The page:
• My CS degree was at least 2/3 math and theory (maybe more). Calculus, Probability, Automata theory, Discrete math, Data Structures, Algorithms, Logic, Abstract Algebra. We could get some vocational type programming for electives (the building database apps with .net type) but the math prevailed. It was also disturbing that the article seemed to lump programmers and IT staff together. There are IT degrees out there now and they will prepare you pretty well, but they are basically vocational degrees that the
    • Or worse than that, EE degrees for application developers.

      I got bored with math courses and went across campus to the School of Business for an Information Systems degree. At the time, it had more programming classes than the CS department and the rest was business management, accounting, marketing, communication, etc. It really prepared me for working in the real world more than the pure math and theory of the CS program.

      I know I missed out on some of the advanced theory, but I code up the same old b
    • What privately run IT training programs? I hope you're not talking about Devry or some certification camp.
  • by overshoot (39700) on Sunday February 27, 2011 @01:25PM (#35331352)
    Many, many years ago the HR manager who hired me for my first job had a sign on his wall:

    A four-year degree means a man is trainable.

    Universities are not trade schools. Employers who are expecting any new employee to be instantly productive are deluded.

    Last week I interviewed a candidate with a Masters degree and 20 years of experience in the industry. We'll probably hire her, but we figure that she could be productive in three months and won't be worried if she takes six [1].

    [1] That's net. In other words, she'll be doing useful work fairly soon, but by the time she's 100% up to speed we'll have invested three to six months of her terminal productivity getting her oriented, etc.

  • IBM expects programmers coming out of college to act like experienced managers? That sounds pretty silly to me. As for having the skills "ready to go", you come out of university with a degree. You still need experience and seasoning. This whole thing is nonsense.

  • by russotto (537200) on Sunday February 27, 2011 @01:28PM (#35331376) Journal

    Some of the skills they are asking for are reasonable:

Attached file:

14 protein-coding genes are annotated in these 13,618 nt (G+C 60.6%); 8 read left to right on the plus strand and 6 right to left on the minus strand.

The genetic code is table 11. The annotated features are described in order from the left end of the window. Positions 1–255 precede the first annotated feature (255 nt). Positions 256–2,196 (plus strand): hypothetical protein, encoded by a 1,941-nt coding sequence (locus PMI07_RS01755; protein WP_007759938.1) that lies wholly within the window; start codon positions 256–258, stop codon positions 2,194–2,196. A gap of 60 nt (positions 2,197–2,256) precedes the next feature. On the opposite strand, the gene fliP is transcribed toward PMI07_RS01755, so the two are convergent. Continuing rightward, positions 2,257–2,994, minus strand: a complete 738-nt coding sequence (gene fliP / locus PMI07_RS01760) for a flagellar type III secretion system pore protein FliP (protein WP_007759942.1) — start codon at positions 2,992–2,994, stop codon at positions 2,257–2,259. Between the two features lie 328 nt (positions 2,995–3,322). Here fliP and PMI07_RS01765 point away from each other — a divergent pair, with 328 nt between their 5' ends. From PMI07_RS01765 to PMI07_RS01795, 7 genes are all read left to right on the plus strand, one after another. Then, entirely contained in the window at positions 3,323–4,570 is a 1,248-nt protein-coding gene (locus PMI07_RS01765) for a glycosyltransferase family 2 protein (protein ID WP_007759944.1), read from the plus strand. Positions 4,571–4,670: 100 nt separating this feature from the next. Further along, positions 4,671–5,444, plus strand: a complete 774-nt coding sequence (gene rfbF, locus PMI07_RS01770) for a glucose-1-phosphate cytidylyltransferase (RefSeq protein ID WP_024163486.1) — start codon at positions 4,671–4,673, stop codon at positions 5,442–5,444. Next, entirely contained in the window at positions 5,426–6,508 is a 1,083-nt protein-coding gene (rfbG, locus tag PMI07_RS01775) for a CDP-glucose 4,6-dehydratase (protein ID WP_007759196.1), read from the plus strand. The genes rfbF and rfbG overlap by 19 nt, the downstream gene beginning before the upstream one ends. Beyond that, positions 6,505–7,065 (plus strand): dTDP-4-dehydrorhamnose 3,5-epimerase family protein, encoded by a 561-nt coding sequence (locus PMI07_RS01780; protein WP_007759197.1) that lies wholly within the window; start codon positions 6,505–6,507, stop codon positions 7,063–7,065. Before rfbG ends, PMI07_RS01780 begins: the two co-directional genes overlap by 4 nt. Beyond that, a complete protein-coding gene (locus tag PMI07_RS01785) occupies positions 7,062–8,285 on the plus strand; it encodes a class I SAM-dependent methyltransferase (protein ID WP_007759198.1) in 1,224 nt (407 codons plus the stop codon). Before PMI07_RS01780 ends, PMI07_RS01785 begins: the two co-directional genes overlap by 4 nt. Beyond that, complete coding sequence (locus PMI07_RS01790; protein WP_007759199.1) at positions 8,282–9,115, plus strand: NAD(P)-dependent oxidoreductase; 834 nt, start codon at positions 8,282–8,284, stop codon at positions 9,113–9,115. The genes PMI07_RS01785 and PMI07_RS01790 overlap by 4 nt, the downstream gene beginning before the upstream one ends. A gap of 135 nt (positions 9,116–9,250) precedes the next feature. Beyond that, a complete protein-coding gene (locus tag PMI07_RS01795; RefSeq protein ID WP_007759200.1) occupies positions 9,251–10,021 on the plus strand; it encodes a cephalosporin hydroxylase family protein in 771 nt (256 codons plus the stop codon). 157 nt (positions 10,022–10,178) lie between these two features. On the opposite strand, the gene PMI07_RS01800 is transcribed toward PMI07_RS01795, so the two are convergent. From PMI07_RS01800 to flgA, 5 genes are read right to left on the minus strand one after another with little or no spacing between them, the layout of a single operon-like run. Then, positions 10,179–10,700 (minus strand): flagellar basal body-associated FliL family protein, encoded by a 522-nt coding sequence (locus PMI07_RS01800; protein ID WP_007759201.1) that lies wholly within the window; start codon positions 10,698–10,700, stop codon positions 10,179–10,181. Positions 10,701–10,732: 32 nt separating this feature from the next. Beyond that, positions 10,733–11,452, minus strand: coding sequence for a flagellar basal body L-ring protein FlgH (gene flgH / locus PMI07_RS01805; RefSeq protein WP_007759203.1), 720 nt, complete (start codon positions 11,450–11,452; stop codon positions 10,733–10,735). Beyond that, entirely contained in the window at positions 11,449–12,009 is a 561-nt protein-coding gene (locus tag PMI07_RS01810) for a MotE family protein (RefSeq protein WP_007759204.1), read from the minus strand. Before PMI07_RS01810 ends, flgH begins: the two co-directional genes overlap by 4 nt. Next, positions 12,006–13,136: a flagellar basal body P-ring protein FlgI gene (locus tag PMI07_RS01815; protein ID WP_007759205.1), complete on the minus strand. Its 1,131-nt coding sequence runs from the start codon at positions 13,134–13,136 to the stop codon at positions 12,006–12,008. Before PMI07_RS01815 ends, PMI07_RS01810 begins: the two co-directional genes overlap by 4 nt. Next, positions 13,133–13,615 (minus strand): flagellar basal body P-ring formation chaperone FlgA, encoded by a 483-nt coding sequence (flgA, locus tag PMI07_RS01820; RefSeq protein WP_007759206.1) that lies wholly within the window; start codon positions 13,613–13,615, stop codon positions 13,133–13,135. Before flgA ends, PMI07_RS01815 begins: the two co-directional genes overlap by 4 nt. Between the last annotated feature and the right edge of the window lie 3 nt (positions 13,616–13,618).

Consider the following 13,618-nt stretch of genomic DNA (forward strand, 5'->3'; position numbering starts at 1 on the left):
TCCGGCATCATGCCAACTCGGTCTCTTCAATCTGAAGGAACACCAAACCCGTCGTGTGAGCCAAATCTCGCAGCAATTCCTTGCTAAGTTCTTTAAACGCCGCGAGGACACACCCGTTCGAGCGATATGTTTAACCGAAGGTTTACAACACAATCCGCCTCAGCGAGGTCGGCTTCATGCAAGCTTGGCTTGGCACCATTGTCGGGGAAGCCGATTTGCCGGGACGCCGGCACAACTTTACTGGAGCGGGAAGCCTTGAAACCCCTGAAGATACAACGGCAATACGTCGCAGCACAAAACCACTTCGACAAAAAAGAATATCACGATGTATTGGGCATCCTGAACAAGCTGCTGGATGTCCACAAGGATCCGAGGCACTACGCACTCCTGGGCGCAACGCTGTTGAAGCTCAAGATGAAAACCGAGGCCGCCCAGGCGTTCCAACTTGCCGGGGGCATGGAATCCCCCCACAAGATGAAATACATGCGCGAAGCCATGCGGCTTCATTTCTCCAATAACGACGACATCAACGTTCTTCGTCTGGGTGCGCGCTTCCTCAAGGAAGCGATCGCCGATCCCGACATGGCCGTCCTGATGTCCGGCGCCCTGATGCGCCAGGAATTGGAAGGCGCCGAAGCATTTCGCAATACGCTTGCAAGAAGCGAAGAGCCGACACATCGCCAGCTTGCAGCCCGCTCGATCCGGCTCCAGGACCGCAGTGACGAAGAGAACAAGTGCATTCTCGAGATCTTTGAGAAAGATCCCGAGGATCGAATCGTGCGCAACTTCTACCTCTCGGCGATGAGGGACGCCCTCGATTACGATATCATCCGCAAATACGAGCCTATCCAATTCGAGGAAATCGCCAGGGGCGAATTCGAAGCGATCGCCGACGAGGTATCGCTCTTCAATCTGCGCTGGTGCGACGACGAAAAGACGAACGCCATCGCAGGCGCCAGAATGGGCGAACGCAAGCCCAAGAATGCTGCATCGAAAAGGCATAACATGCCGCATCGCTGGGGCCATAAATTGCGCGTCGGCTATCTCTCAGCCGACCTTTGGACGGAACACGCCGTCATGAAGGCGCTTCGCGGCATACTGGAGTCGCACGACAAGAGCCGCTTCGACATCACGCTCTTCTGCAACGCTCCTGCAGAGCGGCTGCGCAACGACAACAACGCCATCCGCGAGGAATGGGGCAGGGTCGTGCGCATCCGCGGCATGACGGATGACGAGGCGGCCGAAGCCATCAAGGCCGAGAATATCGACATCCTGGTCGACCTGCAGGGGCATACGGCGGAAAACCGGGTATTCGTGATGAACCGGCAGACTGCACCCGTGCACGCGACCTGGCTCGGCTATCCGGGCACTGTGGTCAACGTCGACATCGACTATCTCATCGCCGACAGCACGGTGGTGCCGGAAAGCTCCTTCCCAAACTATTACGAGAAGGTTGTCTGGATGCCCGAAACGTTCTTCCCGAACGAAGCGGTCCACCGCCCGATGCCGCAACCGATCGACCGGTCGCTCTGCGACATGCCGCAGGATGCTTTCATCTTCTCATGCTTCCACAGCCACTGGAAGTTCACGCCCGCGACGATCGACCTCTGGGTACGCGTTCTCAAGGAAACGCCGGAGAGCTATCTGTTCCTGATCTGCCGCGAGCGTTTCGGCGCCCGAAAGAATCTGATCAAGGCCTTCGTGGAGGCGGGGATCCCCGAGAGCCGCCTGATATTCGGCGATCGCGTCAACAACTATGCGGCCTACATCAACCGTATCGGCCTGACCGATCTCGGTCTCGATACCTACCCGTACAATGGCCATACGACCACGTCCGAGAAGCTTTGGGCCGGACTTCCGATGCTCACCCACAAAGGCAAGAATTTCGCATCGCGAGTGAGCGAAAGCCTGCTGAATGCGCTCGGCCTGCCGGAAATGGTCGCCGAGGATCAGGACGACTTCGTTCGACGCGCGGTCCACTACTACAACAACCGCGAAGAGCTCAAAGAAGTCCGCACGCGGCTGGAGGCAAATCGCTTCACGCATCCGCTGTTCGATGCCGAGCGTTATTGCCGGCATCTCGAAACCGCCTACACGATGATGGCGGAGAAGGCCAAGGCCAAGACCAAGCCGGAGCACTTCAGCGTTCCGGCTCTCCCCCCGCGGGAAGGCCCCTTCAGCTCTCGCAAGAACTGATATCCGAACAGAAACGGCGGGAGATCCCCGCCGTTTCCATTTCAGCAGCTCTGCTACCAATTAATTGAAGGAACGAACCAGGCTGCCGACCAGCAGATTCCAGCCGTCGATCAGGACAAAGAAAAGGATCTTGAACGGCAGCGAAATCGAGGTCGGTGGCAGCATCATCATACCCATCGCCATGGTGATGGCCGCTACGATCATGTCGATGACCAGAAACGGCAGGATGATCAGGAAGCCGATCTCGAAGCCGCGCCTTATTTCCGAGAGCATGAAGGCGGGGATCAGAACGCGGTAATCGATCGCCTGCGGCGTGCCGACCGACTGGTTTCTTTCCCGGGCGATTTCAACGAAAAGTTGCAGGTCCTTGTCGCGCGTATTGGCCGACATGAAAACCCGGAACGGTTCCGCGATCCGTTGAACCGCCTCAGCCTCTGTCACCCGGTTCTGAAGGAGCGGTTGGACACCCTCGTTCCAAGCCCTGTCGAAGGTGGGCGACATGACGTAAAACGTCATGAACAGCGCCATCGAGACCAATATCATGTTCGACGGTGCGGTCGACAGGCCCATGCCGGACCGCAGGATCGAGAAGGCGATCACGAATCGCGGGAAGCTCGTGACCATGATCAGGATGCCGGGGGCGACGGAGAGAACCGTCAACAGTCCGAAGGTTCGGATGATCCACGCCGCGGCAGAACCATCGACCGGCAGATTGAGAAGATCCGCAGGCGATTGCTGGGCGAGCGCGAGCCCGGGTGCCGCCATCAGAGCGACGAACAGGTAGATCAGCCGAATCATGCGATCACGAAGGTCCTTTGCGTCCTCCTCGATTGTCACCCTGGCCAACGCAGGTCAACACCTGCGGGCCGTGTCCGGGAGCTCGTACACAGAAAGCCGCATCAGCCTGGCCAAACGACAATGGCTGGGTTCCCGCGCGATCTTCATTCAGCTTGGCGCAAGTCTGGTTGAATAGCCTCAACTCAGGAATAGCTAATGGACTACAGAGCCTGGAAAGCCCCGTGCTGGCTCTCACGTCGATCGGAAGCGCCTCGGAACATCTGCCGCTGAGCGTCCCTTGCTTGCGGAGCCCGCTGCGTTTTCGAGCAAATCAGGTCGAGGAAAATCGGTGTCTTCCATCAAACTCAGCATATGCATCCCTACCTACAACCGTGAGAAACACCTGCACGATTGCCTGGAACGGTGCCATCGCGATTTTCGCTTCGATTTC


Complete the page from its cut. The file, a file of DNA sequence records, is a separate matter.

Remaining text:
77% want schools to provide programming skills

    OK, fair enough. A CS program from which you can graduate without knowing programming in some language is pretty useless.

    Some are less reasonable:

    76% would like schools to provide analysis and architectural skills

    Sorry guys, while a graduate should have some basics in this area, you really need real world experience to develop these skills to a useful extent. Or possibly an advanced degree in which the student studied real systems.

    And some are just too vague to figure out what they want:

    82% seek database skills
    80% seek problem solving and technical skills

    Database skills? You want them to know how to design a database using nth normal form? The basics of SQL syntax? How ISAM works? How to use Oracle Forms? It's not enough to say "database skills". The other one is even more vague.

    The list of "hard to fill" positions is pretty useless, too. Love the one about the security clearance... of course it's hard to fill, the only people with active clearances are those who are working or very recently were working on a job which required one. You want an employee with a security clearance, stop being cheap bastards and hire someone you can get cleared. New grads are probably easier here; less time for them to accumulate skeletons in their closet.

    • by alvinrod (889928) on Sunday February 27, 2011 @02:15PM (#35331716)
      I wouldn't classify problem solving as vague. Hell, I would consider good problem solving as the ability to examine a problem and determine a good course of action to approach it. Even if 90% of the time that approach is doing some Google searching to see if there's already a solution, that's not bad. Entirely too many people run into a problem, have no idea how to solve it, and give up at that point.

      People who can solve problems and grow from the experience are exactly that kind of workers you'd like to have. It doesn't matter if they don't know everything when they start, but they're willing and able to tackle issues that they've never experienced before. Anyone who's unable to do this is going to be the first sorry sod replaced by computers, robots, etc. as they're just the functional equivalent and a lot more expensive to keep around.

      On a general note, of course employers always want more. In a down economy where jobs are tight, they can even expect to get a little more than they usually would. Some of it's just HR pie-in-the-sky requirements, but that doesn't mean all of it is unrealistic. If a job lists problem solving skills, make sure to be ready to give an example of how you've solved a problem during the interview.